The problem Mueller Systems was facing was that they needed a high-performance, robust, 900MHz Omni-directional antenna to support their wireless metering system. Not only did the antenna need to fully integrate into the Mi.Net® system, it also needed to withstand the environment and have enough gain and coverage to support Non-Line of Sight (NLOS) and mobile applications.

 

Fortunately, L-com’s 800/900 MHz HGV-906U Omni-directional antenna was up to the task. This antenna has all of the capabilities needed by Mueller Systems, including superior all-weather performance. L-com’s high-performance, low-loss coaxial cables were also used to connect the antenna to the Mi.Net® repeaters.

 

With the help of L-com’s antenna and cables, Mueller Systems is now able to offer their customers a complete wireless monitoring system that reduces cost, increases efficiency, conserves resources and improves customer relations for utility services.

 

To read the entire case study, click here.

 

The More You Know: Fiber Terms 101

February 9, 2017 at 8:00 AM

 

They say knowledge is power, so we are here to empower you! The fiber terms 9/125, 50/125 and 62.5/125 might look like algebra to you, but here we’ll explain what they mean, how to read them and we even have a diagram and video to help enhance your educational experience.

 

The most common fiber cable sizes are 9/125, 50/125 and 62.5/125. These numbers refer to the diameter, in microns, of the core and cladding of a fiber optic cable. The leading numbers (9, 50 and 62.5) refer to the diameter of the fiber cable's core in microns. The trailing number (125) is the diameter (in microns) of the outside of the fiber cable's cladding. The cladding is a special coating that keeps the light from escaping the glass core of the cable. For quick reference, 9/125 is a single-mode fiber cable, 50/125 and 62.5/125 are multimode fiber cables.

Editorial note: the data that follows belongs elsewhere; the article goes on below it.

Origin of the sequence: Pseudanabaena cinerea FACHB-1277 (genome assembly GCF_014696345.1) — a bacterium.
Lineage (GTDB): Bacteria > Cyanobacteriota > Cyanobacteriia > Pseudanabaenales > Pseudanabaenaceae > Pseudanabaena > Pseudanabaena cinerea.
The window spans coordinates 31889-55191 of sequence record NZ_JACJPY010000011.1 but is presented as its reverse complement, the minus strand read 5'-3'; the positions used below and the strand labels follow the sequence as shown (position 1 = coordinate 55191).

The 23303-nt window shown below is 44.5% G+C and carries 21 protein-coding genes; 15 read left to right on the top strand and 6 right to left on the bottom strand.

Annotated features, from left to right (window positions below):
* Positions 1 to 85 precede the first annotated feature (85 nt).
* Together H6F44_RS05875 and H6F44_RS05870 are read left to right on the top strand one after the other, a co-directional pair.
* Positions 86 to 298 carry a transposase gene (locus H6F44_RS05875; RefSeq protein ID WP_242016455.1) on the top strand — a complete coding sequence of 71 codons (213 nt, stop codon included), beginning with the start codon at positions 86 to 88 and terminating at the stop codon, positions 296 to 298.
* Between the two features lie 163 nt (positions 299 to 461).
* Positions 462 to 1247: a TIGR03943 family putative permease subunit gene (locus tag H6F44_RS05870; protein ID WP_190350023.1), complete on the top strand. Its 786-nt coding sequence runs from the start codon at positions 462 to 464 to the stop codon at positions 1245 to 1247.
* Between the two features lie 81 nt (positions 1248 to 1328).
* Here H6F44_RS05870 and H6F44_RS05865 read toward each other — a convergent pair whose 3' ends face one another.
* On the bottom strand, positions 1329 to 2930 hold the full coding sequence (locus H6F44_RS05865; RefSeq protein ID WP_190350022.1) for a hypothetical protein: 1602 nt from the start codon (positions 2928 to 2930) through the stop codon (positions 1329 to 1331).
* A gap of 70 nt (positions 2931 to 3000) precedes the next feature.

Here is a diagram of the fiber core and cladding so you can see exactly what we’re talking about:

 

 

Click on the image below to watch our video that further explains the different fiber types.

 

5G – A New Frontier

February 2, 2017 at 8:00 AM

 

A new frontier of wireless technology is under exploration. Though we are still in the initial phases of defining everything the fifth generation (5G) wireless network will offer, we do have a glimpse into what technological wonders await. Like the generations that came before it, 5G is shaping up to be an exciting new frontier in wireless communication. Here is a look at what is in store.